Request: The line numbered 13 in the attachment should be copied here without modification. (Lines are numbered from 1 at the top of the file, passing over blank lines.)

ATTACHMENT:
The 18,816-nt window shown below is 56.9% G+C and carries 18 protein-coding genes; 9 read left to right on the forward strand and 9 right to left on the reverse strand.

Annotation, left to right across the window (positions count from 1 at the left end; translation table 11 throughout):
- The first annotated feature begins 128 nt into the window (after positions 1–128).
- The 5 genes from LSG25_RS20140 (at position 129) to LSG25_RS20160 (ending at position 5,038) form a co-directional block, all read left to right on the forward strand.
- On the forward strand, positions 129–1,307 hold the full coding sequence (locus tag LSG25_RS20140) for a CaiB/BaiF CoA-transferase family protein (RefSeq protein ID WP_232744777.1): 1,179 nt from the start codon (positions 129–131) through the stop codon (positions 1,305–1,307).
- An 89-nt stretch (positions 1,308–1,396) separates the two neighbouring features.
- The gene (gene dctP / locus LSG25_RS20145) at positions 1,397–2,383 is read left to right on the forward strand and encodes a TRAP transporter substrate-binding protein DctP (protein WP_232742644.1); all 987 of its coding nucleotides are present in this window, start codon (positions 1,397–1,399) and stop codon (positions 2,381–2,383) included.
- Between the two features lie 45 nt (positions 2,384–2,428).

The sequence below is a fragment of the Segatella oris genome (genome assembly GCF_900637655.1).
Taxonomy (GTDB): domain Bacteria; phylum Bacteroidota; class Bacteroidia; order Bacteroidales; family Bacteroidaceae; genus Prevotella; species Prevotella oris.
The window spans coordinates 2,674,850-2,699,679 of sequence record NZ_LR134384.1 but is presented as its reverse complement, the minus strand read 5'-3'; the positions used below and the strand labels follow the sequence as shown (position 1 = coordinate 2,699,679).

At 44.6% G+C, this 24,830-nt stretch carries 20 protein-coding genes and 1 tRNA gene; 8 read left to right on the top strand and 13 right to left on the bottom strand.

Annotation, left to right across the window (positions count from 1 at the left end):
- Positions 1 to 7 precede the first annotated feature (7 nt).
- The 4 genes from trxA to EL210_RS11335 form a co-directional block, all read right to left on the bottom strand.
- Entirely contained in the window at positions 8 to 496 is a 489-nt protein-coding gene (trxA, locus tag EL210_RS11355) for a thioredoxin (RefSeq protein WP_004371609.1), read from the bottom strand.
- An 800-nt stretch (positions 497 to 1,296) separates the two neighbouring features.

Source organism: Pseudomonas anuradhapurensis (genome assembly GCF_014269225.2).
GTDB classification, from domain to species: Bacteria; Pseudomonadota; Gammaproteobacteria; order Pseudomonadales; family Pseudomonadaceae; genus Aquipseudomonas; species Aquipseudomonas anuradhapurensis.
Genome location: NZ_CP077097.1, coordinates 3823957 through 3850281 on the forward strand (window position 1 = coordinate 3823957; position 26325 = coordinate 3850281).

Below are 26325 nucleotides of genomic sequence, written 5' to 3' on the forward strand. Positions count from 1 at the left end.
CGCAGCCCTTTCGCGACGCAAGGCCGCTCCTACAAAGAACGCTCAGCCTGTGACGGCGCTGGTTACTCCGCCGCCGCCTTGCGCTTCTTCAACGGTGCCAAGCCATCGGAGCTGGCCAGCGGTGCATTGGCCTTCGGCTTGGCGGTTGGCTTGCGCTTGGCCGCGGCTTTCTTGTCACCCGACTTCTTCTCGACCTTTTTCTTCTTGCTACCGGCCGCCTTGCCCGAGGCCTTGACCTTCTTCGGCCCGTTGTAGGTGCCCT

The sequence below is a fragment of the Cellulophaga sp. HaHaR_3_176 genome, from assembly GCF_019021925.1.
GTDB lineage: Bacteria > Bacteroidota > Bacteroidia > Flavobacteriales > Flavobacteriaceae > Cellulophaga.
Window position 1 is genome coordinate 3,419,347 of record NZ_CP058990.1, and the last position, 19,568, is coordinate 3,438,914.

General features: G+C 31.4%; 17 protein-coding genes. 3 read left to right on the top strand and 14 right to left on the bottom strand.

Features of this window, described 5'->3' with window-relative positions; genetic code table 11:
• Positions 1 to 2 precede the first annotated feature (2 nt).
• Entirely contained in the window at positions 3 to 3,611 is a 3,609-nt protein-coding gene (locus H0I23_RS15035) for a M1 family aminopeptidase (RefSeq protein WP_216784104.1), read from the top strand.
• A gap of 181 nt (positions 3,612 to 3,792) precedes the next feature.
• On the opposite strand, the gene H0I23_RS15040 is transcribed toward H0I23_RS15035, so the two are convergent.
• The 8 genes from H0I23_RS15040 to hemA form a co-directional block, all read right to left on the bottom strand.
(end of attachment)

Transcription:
Annotation, left to right across the window (positions count from 1 at the left end):